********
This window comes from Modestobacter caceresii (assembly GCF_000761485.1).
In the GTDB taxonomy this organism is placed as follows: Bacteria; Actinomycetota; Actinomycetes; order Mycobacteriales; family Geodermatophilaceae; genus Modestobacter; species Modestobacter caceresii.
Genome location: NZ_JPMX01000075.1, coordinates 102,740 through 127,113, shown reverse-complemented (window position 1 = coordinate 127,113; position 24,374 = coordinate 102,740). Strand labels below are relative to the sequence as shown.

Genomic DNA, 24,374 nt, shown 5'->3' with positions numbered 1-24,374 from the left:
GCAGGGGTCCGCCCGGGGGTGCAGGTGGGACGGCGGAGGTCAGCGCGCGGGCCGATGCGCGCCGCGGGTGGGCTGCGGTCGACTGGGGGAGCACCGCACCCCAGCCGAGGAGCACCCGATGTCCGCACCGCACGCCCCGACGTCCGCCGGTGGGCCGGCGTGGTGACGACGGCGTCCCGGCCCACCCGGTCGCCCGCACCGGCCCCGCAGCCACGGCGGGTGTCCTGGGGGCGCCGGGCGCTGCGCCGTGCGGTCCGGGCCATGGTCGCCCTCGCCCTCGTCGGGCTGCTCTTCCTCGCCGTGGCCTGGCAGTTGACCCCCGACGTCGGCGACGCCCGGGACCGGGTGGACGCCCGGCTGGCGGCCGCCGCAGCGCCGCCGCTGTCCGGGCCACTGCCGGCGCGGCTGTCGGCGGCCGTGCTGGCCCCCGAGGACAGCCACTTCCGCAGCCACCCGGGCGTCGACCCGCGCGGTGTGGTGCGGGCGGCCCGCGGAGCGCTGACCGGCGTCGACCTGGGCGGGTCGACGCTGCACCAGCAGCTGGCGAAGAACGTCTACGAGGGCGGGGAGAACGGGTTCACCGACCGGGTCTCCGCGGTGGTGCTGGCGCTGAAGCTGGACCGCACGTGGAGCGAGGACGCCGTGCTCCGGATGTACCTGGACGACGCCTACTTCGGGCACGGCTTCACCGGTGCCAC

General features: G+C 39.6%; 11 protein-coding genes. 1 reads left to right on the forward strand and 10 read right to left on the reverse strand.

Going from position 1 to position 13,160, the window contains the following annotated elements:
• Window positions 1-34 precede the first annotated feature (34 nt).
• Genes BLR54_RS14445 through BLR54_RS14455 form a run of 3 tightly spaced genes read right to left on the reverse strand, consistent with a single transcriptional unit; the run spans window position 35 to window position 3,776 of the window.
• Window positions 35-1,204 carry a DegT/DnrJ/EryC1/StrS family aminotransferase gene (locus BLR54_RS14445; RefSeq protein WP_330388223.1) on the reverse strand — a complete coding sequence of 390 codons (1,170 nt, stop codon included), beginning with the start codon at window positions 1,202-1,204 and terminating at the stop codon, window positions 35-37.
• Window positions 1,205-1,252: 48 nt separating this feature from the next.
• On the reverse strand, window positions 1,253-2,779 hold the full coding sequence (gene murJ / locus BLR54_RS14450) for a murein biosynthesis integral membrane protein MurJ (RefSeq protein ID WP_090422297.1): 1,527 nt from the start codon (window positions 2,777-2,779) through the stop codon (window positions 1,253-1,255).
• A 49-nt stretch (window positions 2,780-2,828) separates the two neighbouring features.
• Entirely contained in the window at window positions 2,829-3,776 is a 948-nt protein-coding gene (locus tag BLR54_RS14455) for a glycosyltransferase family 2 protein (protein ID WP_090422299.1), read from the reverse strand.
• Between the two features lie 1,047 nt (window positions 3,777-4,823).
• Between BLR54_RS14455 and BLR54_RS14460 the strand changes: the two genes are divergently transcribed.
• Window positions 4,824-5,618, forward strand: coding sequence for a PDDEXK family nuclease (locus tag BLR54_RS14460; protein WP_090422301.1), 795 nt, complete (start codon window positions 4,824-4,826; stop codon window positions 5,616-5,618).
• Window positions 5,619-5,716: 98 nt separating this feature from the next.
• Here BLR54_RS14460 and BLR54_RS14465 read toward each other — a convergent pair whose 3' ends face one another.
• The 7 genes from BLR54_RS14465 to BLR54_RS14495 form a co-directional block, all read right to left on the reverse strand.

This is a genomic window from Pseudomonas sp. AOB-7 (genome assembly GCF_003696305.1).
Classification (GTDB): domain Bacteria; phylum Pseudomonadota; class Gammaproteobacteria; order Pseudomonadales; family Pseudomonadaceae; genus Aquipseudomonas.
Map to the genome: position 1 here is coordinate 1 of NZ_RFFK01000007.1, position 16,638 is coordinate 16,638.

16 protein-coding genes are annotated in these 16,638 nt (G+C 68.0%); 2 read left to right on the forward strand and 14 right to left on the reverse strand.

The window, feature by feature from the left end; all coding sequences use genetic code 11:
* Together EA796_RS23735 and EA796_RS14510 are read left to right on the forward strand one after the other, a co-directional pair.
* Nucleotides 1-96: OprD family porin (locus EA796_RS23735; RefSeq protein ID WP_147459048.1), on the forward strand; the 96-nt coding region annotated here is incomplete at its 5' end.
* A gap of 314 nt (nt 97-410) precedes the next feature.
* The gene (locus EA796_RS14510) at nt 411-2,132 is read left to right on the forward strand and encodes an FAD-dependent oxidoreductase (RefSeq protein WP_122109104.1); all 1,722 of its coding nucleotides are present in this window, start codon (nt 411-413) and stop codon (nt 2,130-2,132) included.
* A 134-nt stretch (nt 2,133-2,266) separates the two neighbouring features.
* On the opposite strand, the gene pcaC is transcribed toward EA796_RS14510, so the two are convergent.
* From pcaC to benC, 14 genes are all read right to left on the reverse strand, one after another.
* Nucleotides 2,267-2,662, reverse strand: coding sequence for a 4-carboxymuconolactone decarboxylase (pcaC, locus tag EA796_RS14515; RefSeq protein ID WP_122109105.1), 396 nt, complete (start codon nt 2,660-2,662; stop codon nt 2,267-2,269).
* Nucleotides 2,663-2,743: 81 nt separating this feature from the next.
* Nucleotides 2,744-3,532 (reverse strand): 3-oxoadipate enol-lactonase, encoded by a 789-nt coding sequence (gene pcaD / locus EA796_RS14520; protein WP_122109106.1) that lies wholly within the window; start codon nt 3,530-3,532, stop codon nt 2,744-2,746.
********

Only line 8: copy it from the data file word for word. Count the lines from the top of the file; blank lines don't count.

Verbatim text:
• Window positions 1-34 precede the first annotated feature (34 nt).